Ron Powers has a brilliant editorial writing in CNN on the removal of a certain n-word from the new edition of Mark Twain’s classic “The Adventures of Huckleberry Finn”:
Is Twain’s inspired irony really so hard to grasp? And are today’s public school teachers really so enfeebled and so intimidated that they cannot teach it?
The timing is unfortunate. This year is the 150th anniversary of South Carolina’s secession from the Union, which ignited the Civil War. This anniversary has been marked thus far by elaborate celebrations — balls, parades, theatrical re-enactments — celebrating the great event (“an act of tremendous political courage,” a ball sponsor from the Sons of Confederate Veterans called it) and by even more elaborate denials, contrary to overwhelming historical evidence, that the rebellion had anything whatsoever to do with slavery.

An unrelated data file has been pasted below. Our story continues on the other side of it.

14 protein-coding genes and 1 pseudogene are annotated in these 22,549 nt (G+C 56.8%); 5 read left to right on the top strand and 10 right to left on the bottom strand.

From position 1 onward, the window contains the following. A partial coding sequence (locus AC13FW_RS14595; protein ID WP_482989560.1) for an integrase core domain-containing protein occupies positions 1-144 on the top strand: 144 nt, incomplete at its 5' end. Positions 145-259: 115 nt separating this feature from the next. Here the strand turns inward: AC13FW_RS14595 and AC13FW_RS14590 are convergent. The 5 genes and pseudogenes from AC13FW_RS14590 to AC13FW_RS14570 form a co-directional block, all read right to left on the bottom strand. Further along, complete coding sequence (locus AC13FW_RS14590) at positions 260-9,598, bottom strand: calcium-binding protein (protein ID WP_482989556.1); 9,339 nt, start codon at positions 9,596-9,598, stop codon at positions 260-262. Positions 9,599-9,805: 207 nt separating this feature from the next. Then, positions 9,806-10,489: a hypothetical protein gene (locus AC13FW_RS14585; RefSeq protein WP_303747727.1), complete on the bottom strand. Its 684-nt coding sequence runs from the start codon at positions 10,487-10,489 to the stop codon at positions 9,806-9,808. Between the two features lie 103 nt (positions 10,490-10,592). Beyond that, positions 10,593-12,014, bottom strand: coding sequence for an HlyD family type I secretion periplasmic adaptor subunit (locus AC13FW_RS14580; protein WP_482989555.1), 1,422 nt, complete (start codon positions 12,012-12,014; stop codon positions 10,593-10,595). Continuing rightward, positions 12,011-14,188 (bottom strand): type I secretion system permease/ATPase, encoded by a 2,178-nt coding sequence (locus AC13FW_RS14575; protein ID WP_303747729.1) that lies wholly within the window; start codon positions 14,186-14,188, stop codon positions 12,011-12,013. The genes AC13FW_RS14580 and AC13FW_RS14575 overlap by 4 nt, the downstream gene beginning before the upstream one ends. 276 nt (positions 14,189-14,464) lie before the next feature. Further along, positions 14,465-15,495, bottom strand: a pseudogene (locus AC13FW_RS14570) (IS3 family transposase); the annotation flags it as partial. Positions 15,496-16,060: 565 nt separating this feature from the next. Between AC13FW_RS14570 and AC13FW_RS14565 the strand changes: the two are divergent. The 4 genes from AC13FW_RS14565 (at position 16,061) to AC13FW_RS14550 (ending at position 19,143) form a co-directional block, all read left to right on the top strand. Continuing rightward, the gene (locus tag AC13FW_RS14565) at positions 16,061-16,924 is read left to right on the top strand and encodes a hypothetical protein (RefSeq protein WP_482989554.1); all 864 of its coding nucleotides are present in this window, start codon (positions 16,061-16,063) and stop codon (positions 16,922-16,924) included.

Denials and other lies, amplified enough, congeal into contaminated legitimacy — “fake reality,” in Leo Rosten’s phrase. Whitewash washes white not only its target but, over time, any memory of the target. That is the purpose of whitewash.